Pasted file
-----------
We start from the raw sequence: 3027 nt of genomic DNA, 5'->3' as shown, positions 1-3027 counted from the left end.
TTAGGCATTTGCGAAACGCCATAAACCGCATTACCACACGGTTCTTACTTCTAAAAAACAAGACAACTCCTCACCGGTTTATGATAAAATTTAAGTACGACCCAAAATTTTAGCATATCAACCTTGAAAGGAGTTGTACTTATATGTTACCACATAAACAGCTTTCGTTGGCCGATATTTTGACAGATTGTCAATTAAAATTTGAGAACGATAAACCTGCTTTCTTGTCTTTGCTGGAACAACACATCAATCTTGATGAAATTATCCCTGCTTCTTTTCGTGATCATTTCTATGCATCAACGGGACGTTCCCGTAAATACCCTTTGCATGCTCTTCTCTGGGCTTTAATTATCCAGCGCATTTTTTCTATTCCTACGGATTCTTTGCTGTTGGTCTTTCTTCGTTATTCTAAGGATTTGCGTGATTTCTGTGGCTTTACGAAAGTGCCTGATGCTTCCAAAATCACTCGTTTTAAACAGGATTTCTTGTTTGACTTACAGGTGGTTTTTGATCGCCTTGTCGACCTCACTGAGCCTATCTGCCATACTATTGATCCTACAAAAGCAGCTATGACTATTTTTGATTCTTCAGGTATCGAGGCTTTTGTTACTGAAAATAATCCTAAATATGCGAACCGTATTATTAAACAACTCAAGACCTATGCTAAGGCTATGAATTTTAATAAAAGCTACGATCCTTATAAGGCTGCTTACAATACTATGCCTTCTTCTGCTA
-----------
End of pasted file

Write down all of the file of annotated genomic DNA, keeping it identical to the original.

We start from the raw sequence: 3027 nt of genomic DNA, 5'->3' as shown, positions 1-3027 counted from the left end.
TTAGGCATTTGCGAAACGCCATAAACCGCATTACCACACGGTTCTTACTTCTAAAAAACAAGACAACTCCTCACCGGTTTATGATAAAATTTAAGTACGACCCAAAATTTTAGCATATCAACCTTGAAAGGAGTTGTACTTATATGTTACCACATAAACAGCTTTCGTTGGCCGATATTTTGACAGATTGTCAATTAAAATTTGAGAACGATAAACCTGCTTTCTTGTCTTTGCTGGAACAACACATCAATCTTGATGAAATTATCCCTGCTTCTTTTCGTGATCATTTCTATGCATCAACGGGACGTTCCCGTAAATACCCTTTGCATGCTCTTCTCTGGGCTTTAATTATCCAGCGCATTTTTTCTATTCCTACGGATTCTTTGCTGTTGGTCTTTCTTCGTTATTCTAAGGATTTGCGTGATTTCTGTGGCTTTACGAAAGTGCCTGATGCTTCCAAAATCACTCGTTTTAAACAGGATTTCTTGTTTGACTTACAGGTGGTTTTTGATCGCCTTGTCGACCTCACTGAGCCTATCTGCCATACTATTGATCCTACAAAAGCAGCTATGACTATTTTTGATTCTTCAGGTATCGAGGCTTTTGTTACTGAAAATAATCCTAAATATGCGAACCGTATTATTAAACAACTCAAGACCTATGCTAAGGCTATGAATTTTAATAAAAGCTACGATCCTTATAAGGCTGCTTACAATACTATGCCTTCTTCTGCTA